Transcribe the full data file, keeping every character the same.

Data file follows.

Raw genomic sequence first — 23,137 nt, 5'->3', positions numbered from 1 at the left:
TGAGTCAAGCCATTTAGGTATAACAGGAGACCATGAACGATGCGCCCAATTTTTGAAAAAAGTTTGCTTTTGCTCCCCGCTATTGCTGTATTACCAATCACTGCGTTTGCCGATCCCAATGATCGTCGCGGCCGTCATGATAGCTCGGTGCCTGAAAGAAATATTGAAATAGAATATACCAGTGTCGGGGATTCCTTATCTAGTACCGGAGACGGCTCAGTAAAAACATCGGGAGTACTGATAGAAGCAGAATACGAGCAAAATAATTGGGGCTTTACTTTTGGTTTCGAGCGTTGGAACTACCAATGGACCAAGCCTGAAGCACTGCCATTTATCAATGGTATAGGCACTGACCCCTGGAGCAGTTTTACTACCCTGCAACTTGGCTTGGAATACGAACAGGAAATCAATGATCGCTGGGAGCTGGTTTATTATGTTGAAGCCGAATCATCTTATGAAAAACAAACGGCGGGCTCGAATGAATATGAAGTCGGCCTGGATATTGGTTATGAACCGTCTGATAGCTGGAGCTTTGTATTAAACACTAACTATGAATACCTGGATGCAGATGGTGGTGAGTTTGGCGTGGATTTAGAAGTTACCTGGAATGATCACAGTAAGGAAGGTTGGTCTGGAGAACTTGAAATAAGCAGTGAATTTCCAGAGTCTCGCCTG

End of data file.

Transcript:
Raw genomic sequence first — 23,137 nt, 5'->3', positions numbered from 1 at the left:
TGAGTCAAGCCATTTAGGTATAACAGGAGACCATGAACGATGCGCCCAATTTTTGAAAAAAGTTTGCTTTTGCTCCCCGCTATTGCTGTATTACCAATCACTGCGTTTGCCGATCCCAATGATCGTCGCGGCCGTCATGATAGCTCGGTGCCTGAAAGAAATATTGAAATAGAATATACCAGTGTCGGGGATTCCTTATCTAGTACCGGAGACGGCTCAGTAAAAACATCGGGAGTACTGATAGAAGCAGAATACGAGCAAAATAATTGGGGCTTTACTTTTGGTTTCGAGCGTTGGAACTACCAATGGACCAAGCCTGAAGCACTGCCATTTATCAATGGTATAGGCACTGACCCCTGGAGCAGTTTTACTACCCTGCAACTTGGCTTGGAATACGAACAGGAAATCAATGATCGCTGGGAGCTGGTTTATTATGTTGAAGCCGAATCATCTTATGAAAAACAAACGGCGGGCTCGAATGAATATGAAGTCGGCCTGGATATTGGTTATGAACCGTCTGATAGCTGGAGCTTTGTATTAAACACTAACTATGAATACCTGGATGCAGATGGTGGTGAGTTTGGCGTGGATTTAGAAGTTACCTGGAATGATCACAGTAAGGAAGGTTGGTCTGGAGAACTTGAAATAAGCAGTGAATTTCCAGAGTCTCGCCTG